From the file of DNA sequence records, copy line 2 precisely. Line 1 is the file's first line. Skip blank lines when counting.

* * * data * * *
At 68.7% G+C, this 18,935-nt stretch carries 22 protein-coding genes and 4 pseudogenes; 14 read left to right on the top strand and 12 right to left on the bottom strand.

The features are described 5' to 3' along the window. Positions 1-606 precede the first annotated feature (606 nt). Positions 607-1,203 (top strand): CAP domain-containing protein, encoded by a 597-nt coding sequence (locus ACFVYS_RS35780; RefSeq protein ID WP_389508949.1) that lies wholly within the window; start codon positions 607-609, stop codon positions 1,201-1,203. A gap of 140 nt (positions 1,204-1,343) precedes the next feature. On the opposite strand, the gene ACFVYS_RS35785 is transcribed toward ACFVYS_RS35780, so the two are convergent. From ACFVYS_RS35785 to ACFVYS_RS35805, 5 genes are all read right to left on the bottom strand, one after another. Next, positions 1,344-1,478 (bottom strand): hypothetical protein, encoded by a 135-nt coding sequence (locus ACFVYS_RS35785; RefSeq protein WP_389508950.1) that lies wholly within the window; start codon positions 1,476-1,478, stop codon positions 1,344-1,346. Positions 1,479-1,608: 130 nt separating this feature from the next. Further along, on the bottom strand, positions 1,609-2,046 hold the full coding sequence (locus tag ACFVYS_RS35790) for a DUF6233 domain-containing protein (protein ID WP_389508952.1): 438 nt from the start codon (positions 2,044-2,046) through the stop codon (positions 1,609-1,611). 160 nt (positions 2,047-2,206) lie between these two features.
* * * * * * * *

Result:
The features are described 5' to 3' along the window. Positions 1-606 precede the first annotated feature (606 nt). Positions 607-1,203 (top strand): CAP domain-containing protein, encoded by a 597-nt coding sequence (locus ACFVYS_RS35780; RefSeq protein ID WP_389508949.1) that lies wholly within the window; start codon positions 607-609, stop codon positions 1,201-1,203. A gap of 140 nt (positions 1,204-1,343) precedes the next feature. On the opposite strand, the gene ACFVYS_RS35785 is transcribed toward ACFVYS_RS35780, so the two are convergent. From ACFVYS_RS35785 to ACFVYS_RS35805, 5 genes are all read right to left on the bottom strand, one after another. Next, positions 1,344-1,478 (bottom strand): hypothetical protein, encoded by a 135-nt coding sequence (locus ACFVYS_RS35785; RefSeq protein WP_389508950.1) that lies wholly within the window; start codon positions 1,476-1,478, stop codon positions 1,344-1,346. Positions 1,479-1,608: 130 nt separating this feature from the next. Further along, on the bottom strand, positions 1,609-2,046 hold the full coding sequence (locus tag ACFVYS_RS35790) for a DUF6233 domain-containing protein (protein ID WP_389508952.1): 438 nt from the start codon (positions 2,044-2,046) through the stop codon (positions 1,609-1,611). 160 nt (positions 2,047-2,206) lie between these two features.